It is when we exit the Dark Woods in the poem (the church in the game) that Dante’s Inferno really picks up. This general area leading up to the Greek god Charon, who ferries the damned across the river Acheron, is itself is just the first of many Judeo-Christian mash-ups with Greek religion and classical theology.

What’s interesting is that the game ignores many of the initial themes within this third canto. Before we reach Charon, there are cowardly people who did neither good nor bad. They are cursed on this vestibule, never to cross the Acheron and forever condemned to hang out with angels who don’t know whether to side with Lucifer or to side with God. Oh, and they are chased by bees. While Virgil mentions these figures in the game, Dante is far from literally fighting off these people who will never enter Heaven or Hell, and instead these ambiguous cowards will be mostly ignored.

Finally, it is when Dante meets Charon that the game and the poem start to really diverge. A spindly old man with white hair in the poem, the Greek god Charon is transformed into a massive fusion of god and boat, forever transporting those condemned to Hell. A quick fight, an absolution of the figure of Orpheus (Persona 3 fans should pay attention), and boom, into Limbo we go.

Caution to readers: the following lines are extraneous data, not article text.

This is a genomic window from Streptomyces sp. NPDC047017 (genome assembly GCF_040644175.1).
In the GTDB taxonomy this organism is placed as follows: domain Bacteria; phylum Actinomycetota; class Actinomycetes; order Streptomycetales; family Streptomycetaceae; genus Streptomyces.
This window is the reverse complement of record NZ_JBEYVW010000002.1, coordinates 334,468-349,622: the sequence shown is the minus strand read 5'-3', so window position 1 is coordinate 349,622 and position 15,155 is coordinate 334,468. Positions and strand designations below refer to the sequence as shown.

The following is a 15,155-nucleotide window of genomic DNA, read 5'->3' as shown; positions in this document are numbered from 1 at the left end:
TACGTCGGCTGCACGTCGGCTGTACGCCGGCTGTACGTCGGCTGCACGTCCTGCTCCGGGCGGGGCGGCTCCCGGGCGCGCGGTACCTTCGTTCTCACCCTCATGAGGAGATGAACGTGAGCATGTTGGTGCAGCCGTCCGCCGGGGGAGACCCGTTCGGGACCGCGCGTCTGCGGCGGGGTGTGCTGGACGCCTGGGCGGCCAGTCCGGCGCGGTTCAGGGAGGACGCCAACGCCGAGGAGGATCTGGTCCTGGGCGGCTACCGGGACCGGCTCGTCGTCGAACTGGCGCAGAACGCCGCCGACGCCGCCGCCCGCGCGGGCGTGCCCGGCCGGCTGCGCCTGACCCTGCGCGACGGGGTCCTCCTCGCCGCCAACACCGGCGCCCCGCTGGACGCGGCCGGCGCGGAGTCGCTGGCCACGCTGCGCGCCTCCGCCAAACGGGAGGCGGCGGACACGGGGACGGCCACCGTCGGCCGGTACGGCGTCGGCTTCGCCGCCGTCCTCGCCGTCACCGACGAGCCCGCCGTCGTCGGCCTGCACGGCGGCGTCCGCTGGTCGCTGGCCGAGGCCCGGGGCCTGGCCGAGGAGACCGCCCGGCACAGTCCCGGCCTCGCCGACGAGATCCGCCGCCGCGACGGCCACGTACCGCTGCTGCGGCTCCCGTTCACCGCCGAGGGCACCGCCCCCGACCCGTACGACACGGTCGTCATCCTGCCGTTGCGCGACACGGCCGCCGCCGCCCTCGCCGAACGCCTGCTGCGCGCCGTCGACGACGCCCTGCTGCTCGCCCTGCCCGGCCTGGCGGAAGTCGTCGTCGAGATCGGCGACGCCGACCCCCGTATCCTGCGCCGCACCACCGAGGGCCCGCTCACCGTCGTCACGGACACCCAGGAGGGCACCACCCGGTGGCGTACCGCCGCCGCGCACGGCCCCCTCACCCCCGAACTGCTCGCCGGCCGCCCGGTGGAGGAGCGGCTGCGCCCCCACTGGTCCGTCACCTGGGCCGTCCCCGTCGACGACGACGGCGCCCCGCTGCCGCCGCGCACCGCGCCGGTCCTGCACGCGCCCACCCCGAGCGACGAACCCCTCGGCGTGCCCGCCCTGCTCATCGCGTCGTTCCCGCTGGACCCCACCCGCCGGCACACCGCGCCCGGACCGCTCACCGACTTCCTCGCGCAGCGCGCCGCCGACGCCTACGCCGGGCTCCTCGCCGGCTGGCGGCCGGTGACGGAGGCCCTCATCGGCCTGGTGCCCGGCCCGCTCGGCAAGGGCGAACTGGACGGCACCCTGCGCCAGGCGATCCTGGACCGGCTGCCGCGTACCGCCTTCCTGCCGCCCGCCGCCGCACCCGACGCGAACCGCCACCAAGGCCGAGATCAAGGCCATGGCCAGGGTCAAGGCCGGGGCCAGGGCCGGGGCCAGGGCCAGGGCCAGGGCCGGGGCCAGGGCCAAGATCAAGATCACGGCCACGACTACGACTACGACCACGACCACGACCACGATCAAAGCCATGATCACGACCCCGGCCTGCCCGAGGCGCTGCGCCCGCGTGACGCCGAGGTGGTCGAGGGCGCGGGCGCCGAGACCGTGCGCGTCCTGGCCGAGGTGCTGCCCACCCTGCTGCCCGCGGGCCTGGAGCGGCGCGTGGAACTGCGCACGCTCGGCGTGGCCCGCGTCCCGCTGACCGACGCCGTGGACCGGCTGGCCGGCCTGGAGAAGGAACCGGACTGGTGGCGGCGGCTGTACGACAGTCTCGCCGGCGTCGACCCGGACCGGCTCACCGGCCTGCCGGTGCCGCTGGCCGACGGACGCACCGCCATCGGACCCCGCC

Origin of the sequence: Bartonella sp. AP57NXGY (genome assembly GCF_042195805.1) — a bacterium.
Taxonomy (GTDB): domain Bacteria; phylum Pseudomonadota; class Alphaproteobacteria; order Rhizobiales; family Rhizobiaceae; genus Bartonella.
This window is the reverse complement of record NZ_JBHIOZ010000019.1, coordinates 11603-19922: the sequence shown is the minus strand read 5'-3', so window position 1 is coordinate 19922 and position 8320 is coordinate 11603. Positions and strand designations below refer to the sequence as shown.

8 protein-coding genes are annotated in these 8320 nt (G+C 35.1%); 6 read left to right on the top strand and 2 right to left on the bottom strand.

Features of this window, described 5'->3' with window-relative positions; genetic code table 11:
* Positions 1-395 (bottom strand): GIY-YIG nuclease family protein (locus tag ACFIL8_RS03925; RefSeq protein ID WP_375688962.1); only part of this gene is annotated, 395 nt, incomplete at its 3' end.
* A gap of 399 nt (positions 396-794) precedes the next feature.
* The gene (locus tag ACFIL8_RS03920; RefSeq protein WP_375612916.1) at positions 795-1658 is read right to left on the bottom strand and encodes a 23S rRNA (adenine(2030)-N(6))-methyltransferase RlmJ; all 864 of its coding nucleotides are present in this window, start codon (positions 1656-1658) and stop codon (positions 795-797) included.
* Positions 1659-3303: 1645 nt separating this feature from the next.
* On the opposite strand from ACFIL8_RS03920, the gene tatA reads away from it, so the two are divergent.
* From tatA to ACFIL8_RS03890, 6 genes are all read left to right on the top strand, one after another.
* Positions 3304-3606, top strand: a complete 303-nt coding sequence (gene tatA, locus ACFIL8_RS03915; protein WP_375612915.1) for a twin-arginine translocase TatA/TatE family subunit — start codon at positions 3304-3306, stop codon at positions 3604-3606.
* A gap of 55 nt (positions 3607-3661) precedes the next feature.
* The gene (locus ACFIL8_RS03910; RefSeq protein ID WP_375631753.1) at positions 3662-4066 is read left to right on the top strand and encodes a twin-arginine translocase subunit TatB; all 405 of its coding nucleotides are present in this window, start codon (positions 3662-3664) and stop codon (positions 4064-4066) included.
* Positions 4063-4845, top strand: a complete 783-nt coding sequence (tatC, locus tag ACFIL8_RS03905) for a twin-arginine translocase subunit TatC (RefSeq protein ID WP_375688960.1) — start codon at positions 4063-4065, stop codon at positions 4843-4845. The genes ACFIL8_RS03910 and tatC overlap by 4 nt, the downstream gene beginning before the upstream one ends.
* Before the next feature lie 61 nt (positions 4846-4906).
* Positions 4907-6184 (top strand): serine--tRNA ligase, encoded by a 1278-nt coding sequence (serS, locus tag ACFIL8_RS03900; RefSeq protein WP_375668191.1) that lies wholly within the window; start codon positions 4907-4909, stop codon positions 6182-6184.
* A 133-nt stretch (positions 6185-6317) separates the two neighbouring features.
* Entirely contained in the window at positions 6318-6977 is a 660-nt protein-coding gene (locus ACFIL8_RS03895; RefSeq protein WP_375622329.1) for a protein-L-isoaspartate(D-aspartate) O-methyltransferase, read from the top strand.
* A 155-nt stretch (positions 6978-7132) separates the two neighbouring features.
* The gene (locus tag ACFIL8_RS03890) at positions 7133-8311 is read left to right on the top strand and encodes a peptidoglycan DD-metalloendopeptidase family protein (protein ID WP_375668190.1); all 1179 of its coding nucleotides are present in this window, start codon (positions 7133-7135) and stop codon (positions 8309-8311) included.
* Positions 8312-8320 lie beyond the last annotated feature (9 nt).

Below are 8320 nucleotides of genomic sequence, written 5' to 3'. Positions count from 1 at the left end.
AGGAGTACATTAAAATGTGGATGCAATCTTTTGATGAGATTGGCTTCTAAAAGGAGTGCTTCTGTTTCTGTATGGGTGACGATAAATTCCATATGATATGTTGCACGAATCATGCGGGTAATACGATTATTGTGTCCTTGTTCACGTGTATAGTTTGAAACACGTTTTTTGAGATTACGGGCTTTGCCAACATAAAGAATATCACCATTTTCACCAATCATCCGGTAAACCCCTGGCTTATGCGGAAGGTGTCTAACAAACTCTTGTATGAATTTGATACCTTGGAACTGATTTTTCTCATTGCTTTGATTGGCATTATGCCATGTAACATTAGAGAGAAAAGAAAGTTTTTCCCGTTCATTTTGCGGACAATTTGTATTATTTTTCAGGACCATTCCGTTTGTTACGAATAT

This whole portion of the game is not even in the poem, as the poet Dante just wakes up on Charon’s boat and is left in Limbo. Sure, adding what had not existed before might be an easy trick for Visceral Games for some combat, but it’s jarring to compare what was once so simple and easy to something so action-packed.

Anyway, once in Limbo, the contrasting emotions between the poem and the game are strongly highlighted. In the poem, Limbo is the place where unbaptized babies spend eternity. Joining them are those unsaved who lead good lives before the coming of Christ, and are actually given a relatively good eternity. Greco-Roman writers and thinkers such as Aristotle, Plato, Homer, Ovid, Lucan, Horace, Dioscorides the taxonomist, Euclid, Ptolemy, Hippocrates, Hector, Electra, and many more stand as glorified figures, along with Islamic luminaries such as Avicenna and Saladin. They all reside here forever.